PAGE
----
Human Rights Advisory Services

Human Rights Advisory Services
Human Rights Advisory Services

Shlomo Conforti, Applicant v. Investia Financial Services Inc. and Industrial Alliance Insurance and Financial Services Inc., Responding Parties [2011] O.L.R.D. No. 3623

Does Bill 168 require employers to provide a harassment-free environment for employees? Does it protect employees from reprisal for filing an allegation of harassment?  


The applicant is a financial advisor whose employment was terminated from Investia Financial Services for insubordination.  He appealed this termination to the ORLB on the grounds of that the termination was made in retaliation for his filing a harassment complaint against the company. 

The applicant’s alleged harassment began with two emails from compliance officers who, in accordance with their job duties, pointed out to Mr. Conforti some technical issues affecting a client file, in one case, and the advisor's daily deposit, in the other. The applicant took great offense to being corrected by compliance officers and found that their criticisms amounted to harassment.  He responded to each with anger (using capital letters in one) and indignation (demanding to know the employee's identity and authority in the other).  

A customer service manager responded on behalf of one of the compliance officers asking the applicant to treat his employees with respect; they were simply doing their job.  The applicant felt harassed by this correction, and responded that the manager was both incompetent and disrespectful.  

On behalf of the Customer Services Manager, the Assistant Chief Compliance Officer responded in an email addressed to all parties in which he reprimanded the applicant for verbally abusing his staff and apologized to his staff for having to put up with the applicant’s non-sense (sic). The applicant responded to this email with a scathing indictment of the Assistant Chief Compliance Officer’s language skills (because of the misspelling of “nonsense”. This was followed up by a formal harassment complaint which contained such veiled threats as “I’m sure that at that opportunity Investia/IA Executives will wish to re-visit the unique situation where the perpetrators of harassment, its investigators, its judges and its executioners, were all and one the same people”.  Two days after sending that harassment complaint, the applicant’s employment was terminated.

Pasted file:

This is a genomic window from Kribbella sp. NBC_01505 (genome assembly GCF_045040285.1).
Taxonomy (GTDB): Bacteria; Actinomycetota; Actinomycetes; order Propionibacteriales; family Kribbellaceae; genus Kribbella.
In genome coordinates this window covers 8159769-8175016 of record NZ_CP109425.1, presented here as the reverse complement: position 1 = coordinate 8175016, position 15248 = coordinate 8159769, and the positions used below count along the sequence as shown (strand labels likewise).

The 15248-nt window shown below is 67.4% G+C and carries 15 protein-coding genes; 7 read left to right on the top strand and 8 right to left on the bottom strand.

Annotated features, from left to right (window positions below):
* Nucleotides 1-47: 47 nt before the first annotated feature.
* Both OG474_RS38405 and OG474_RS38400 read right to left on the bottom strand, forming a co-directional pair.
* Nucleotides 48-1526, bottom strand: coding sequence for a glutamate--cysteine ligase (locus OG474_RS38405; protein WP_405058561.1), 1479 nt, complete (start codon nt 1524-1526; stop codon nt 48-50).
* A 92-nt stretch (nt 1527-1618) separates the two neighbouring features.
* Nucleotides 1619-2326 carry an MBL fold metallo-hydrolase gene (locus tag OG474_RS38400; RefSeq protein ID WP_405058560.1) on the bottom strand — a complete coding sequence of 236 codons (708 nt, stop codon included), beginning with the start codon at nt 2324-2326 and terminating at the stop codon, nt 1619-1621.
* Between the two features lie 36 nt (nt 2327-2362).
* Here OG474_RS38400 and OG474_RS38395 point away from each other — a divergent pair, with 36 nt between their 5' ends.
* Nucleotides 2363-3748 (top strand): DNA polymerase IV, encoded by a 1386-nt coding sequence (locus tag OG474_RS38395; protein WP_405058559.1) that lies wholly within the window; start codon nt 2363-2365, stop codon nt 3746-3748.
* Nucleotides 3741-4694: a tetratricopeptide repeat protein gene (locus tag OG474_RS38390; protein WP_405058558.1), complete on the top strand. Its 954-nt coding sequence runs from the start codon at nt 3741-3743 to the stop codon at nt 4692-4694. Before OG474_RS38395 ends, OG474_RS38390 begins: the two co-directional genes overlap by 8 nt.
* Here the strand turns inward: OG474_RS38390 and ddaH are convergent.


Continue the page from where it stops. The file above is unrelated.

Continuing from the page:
1. Has Bill 168 changed the way the OLRB deals with harassment cases?
  2. Does the complaint fall within the jurisdiction of the OLRB
  3. Does the complaint have prima facie merit?


  1. Yes
  2. No
  3. No


  1. Bill 168 changes the way the OLRB deals with certain aspects of workplace harassment claims under the Occupational Health and Safety Act. The OHSA (as amended) puts only two legal obligations on employers:  a) To create a workplace harassment policy and program b) To provide workers with information and instruction as appropriate.  The OLRB can therefore hear cases which allege the failure of the employer to fulfill these two obligations. The OHSA does not, however, oblige employers to keep the workplace harassment free, nor does it give employees any particular rights to be free from harassment in the workplace or to be free from reprisal for filing harassment claims.   This means that the OLRB  does not have jurisdiction over those kinds of issues, which would be better dealt with in a grievance arbitration or through the courts.
  2. Since this case involves a claim of reprisal due to filing a harassment complaint, it does not fall within the jurisdiction of the OLRB.
  3. Even if it did fall within the jurisdiction of the OLRB, this case has no prima facie merit. The Board found that the emails sent by the compliance officers were not harassing messages but neutral work-related assignments. It also found that the applicant had a history of using “unprofessional and derogatory language” and of filing “unreasonable and unfounded harassment complaints”.  It found that, on the face of things, the employer acted reasonably in terminating the belligerent applicant.